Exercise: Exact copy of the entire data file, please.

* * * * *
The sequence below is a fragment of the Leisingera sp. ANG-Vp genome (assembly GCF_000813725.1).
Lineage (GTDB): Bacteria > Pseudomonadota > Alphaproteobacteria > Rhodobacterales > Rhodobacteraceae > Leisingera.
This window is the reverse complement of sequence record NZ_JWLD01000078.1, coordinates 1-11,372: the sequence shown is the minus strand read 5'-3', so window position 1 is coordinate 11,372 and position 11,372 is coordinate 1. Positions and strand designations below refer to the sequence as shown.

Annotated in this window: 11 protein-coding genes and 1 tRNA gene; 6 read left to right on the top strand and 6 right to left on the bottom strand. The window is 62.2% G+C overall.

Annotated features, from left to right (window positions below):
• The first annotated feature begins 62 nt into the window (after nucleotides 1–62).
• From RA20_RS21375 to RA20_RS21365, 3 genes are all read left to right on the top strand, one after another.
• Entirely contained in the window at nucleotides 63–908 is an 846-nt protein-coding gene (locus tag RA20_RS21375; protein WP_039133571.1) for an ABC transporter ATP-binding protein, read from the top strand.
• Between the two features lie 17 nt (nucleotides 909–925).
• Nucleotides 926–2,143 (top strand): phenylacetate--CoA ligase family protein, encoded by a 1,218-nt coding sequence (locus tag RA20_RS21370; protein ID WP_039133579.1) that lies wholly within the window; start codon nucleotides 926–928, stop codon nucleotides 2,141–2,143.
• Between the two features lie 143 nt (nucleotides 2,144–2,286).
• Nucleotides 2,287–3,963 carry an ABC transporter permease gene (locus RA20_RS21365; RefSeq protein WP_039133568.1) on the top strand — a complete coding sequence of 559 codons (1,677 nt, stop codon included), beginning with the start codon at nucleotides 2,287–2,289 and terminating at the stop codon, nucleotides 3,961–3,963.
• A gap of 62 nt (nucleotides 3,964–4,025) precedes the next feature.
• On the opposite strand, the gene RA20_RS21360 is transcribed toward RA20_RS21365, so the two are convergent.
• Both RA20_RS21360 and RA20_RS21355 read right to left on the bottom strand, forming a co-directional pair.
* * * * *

The sequence below is a fragment of the Leisingera sp. ANG-Vp genome (assembly GCF_000813725.1).
Lineage (GTDB): Bacteria > Pseudomonadota > Alphaproteobacteria > Rhodobacterales > Rhodobacteraceae > Leisingera.
This window is the reverse complement of sequence record NZ_JWLD01000078.1, coordinates 1-11,372: the sequence shown is the minus strand read 5'-3', so window position 1 is coordinate 11,372 and position 11,372 is coordinate 1. Positions and strand designations below refer to the sequence as shown.

Annotated in this window: 11 protein-coding genes and 1 tRNA gene; 6 read left to right on the top strand and 6 right to left on the bottom strand. The window is 62.2% G+C overall.

Annotated features, from left to right (window positions below):
• The first annotated feature begins 62 nt into the window (after nucleotides 1–62).
• From RA20_RS21375 to RA20_RS21365, 3 genes are all read left to right on the top strand, one after another.
• Entirely contained in the window at nucleotides 63–908 is an 846-nt protein-coding gene (locus tag RA20_RS21375; protein WP_039133571.1) for an ABC transporter ATP-binding protein, read from the top strand.
• Between the two features lie 17 nt (nucleotides 909–925).
• Nucleotides 926–2,143 (top strand): phenylacetate--CoA ligase family protein, encoded by a 1,218-nt coding sequence (locus tag RA20_RS21370; protein ID WP_039133579.1) that lies wholly within the window; start codon nucleotides 926–928, stop codon nucleotides 2,141–2,143.
• Between the two features lie 143 nt (nucleotides 2,144–2,286).
• Nucleotides 2,287–3,963 carry an ABC transporter permease gene (locus RA20_RS21365; RefSeq protein WP_039133568.1) on the top strand — a complete coding sequence of 559 codons (1,677 nt, stop codon included), beginning with the start codon at nucleotides 2,287–2,289 and terminating at the stop codon, nucleotides 3,961–3,963.
• A gap of 62 nt (nucleotides 3,964–4,025) precedes the next feature.
• On the opposite strand, the gene RA20_RS21360 is transcribed toward RA20_RS21365, so the two are convergent.
• Both RA20_RS21360 and RA20_RS21355 read right to left on the bottom strand, forming a co-directional pair.